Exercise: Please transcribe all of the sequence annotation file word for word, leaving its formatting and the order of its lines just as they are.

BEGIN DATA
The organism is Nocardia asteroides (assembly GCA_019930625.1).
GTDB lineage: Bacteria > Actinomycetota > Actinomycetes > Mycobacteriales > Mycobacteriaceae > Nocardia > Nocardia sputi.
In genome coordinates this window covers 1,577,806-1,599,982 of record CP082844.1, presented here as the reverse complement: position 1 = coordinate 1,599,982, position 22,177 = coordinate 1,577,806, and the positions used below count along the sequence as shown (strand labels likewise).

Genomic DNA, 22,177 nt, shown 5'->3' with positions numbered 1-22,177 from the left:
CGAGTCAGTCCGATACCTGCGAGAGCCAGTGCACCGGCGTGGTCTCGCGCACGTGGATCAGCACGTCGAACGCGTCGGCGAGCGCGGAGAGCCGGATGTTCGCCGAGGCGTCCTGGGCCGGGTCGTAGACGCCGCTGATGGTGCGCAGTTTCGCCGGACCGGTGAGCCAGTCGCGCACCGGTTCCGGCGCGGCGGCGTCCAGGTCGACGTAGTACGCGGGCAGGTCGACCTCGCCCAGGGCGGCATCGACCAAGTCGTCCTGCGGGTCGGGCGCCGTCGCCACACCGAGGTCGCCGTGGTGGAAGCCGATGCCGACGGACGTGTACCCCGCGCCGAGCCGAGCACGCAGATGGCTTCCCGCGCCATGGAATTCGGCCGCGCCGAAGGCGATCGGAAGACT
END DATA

The organism is Nocardia asteroides (assembly GCA_019930625.1).
GTDB lineage: Bacteria > Actinomycetota > Actinomycetes > Mycobacteriales > Mycobacteriaceae > Nocardia > Nocardia sputi.
In genome coordinates this window covers 1,577,806-1,599,982 of record CP082844.1, presented here as the reverse complement: position 1 = coordinate 1,599,982, position 22,177 = coordinate 1,577,806, and the positions used below count along the sequence as shown (strand labels likewise).

Genomic DNA, 22,177 nt, shown 5'->3' with positions numbered 1-22,177 from the left:
CGAGTCAGTCCGATACCTGCGAGAGCCAGTGCACCGGCGTGGTCTCGCGCACGTGGATCAGCACGTCGAACGCGTCGGCGAGCGCGGAGAGCCGGATGTTCGCCGAGGCGTCCTGGGCCGGGTCGTAGACGCCGCTGATGGTGCGCAGTTTCGCCGGACCGGTGAGCCAGTCGCGCACCGGTTCCGGCGCGGCGGCGTCCAGGTCGACGTAGTACGCGGGCAGGTCGACCTCGCCCAGGGCGGCATCGACCAAGTCGTCCTGCGGGTCGGGCGCCGTCGCCACACCGAGGTCGCCGTGGTGGAAGCCGATGCCGACGGACGTGTACCCCGCGCCGAGCCGAGCACGCAGATGGCTTCCCGCGCCATGGAATTCGGCCGCGCCGAAGGCGATCGGAAGACT